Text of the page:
Nikolai Bernstein – Stages of motor learning
While Gentile’s two-stage model continues to be used today, many skill acquisition specialists now advocate for the lost treasure of Nikolai Bernstein, who described the learning process as below.
- First Phase: Solving a motor problem, what level takes the leading role?
- Second Phase: Developing a motor representation or strategy to approach the problem.
- Third Phase: Identifying the most appropriate sensory corrections.
- Fourth Phase: Corrections are handed to the background level and are engaged without conscious awareness.
- Fifth Phase: Standardisation
- Sixth Phase: Stabilisation
Bernstein  quickly argued that skill acquisition begins by solving a motor problem, highlighting the term “problem”, thereby providing a comprehensive description of how difficult skill acquisition really is. Think about your house key, the only way your door is going to open is if that key fits perfectly into that lock. However, in process of doing this, you have to take the key out of your pocket, through space, into the keyhole, and only through a process of grip precision and rotation will your door open.
To break this down even further, the only way you learn this task is from accumulating experience growing up where you reached for your mother’s cheek, grabbed the toy off the table, put blocks into your playpen, and so on. Bernstein creatively simplified this through four levels. First, there is a leading level, the level of actions (level D) which is responsible for planning and exercising control. Then comes the older evolutionary levels which provide mechanisms for constructing movement. Bernstein put it simply as “coordinating movements with external space (level C), organising muscular synergies (level B), and regulating muscle tone (level A). “Repetition without repetition” as famously stated by Bernstein himself reminds us that no two movement patterns will ever be the same. Therefore, it is imperative not to engage in rote, repetitive practice when the idea of transfer engages variable, complex, and cognitive situations – this is done through varying parameters of each level.
It is important to think about how we’ve evolved as humans, essentially dating back to the prehistoric era where knuckle walking was the rarest form of locomotion presented by our ancestors, and many years later, we figured out how to walk upright due to a complex interaction of all the levels and the environment.
Another example is: If it wasn’t for level A, how did a frog learn to come out of the water to walk and jump? In fact, when learning how to serve a volleyball, coaches start from level A and work their way up to level D after a certain period of practice and drills. The best part is that what we learn at these levels translate to other tasks (e.g. a volleyball serve mimics a baseball throw).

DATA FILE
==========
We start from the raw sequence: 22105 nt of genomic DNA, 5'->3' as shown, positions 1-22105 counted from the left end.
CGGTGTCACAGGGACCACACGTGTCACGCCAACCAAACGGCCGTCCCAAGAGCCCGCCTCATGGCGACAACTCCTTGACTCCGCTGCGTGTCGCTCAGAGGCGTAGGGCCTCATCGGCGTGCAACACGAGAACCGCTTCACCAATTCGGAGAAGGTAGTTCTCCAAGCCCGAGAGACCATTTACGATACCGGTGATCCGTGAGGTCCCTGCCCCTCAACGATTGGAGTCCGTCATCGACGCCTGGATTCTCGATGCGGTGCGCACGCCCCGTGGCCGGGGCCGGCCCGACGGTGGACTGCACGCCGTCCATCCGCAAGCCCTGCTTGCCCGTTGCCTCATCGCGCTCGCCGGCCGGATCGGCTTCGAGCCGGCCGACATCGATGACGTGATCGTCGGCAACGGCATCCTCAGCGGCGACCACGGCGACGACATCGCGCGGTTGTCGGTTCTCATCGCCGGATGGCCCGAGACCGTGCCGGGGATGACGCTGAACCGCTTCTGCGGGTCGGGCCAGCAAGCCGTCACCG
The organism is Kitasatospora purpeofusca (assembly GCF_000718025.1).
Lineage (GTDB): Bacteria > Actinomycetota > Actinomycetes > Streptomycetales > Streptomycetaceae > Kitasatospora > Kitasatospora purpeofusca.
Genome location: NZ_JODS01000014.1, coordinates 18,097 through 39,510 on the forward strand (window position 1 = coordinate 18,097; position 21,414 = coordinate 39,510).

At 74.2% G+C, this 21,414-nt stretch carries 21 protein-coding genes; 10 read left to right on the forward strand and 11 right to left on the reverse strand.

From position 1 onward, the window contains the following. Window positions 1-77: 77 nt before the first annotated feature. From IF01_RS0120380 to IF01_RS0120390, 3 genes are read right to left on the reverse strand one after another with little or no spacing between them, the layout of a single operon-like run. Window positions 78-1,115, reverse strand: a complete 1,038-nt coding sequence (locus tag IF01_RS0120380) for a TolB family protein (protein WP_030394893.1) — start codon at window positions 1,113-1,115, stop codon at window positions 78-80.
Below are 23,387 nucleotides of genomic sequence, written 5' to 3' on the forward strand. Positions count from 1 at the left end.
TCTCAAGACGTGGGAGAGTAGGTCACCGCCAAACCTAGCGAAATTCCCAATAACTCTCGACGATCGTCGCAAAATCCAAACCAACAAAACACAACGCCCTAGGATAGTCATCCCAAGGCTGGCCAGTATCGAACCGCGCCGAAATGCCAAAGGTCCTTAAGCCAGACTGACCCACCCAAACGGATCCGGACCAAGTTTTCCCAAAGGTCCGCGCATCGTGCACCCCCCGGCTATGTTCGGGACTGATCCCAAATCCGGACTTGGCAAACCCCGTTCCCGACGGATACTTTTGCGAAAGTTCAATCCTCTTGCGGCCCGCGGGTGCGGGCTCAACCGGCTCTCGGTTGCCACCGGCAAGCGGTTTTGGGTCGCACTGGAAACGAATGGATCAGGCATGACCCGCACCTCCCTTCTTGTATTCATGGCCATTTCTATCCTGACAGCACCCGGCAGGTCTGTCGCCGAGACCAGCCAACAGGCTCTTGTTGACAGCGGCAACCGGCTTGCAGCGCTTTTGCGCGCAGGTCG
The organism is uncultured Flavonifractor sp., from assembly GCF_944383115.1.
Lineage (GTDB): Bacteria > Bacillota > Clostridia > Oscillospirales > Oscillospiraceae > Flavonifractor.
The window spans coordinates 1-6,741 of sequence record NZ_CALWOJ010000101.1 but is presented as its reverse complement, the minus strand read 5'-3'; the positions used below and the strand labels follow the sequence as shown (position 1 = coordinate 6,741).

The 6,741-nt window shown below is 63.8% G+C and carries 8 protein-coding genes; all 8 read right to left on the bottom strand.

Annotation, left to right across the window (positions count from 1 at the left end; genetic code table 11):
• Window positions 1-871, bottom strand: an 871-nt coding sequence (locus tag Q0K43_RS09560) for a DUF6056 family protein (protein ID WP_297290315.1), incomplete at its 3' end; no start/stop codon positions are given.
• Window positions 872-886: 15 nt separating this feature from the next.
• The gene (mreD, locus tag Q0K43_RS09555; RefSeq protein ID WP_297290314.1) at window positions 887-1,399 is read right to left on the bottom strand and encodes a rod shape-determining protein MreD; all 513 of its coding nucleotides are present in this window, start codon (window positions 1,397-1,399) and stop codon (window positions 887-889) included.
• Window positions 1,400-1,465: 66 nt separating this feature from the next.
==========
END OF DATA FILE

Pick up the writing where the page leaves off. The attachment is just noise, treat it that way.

The second phase is developing a strategy to approach the problem. This can be related back to Fitts and Posner’s  ‘cognitive stage’, where the learner is figuring out how to achieve the task goal. According to Bernstein, the learner recruits and assigns roles to the lower levels. For example, what muscles and how much of the muscle contraction capability will be recruited. If you are being chased by a rattlesnake, there will clearly be more muscle contraction than if you are running a lap around your local track. Either way, you are still engaging in the motor skill of running, but with different task goals.
The third phase is identifying the most appropriate sensory corrections. This phase is important because the learner should know how the skill feels. More importantly, how does the skill feel in different contexts? In a nutshell, these initial stages are planning stages where we are cautiously building the boundaries in which this action will take place. The fourth phase is when the corrections are handed to the background levels without conscious awareness – this is what the “ah ha” moment looks like 
One thing that separates Bernstein from the others is the role of sensory corrections  as stated above, shedding light to automatic feedback control. Think about how easy it is for you now to take a key out of your pocket and open your door. Many researchers allude to this as the movement strategy.
Thus far, we have built an orchestra, where all the components have learned their part. Now, we are ready to rehearse as a full orchestra. Harmony, standardisation, and stabilisation are key components to the final phase in this model. The learner is able to counteract external perturbations and disruptions that prevent the skill from being de-automatised. To solve a motor problem consistently under a variety of conditions, the learner must experience as many modifications of the task as possible, a form of repetition without repetition .
Let’s add a glove on your hand during a massive snowstorm. The task of opening the door with a key becomes a bit different than before. Think about post-ACL reconstruction where the ACL is back, but now it is about teaching it how to function with the rest of the body in different conditions. In conclusion, Bernstein states in his book, Dexterity and its Development , “The point is that during a correctly organized exercise, a student is repeating many times, not the means for solving a given motor problem, but the process of its solution, the changing and improving of the means (p. 205).”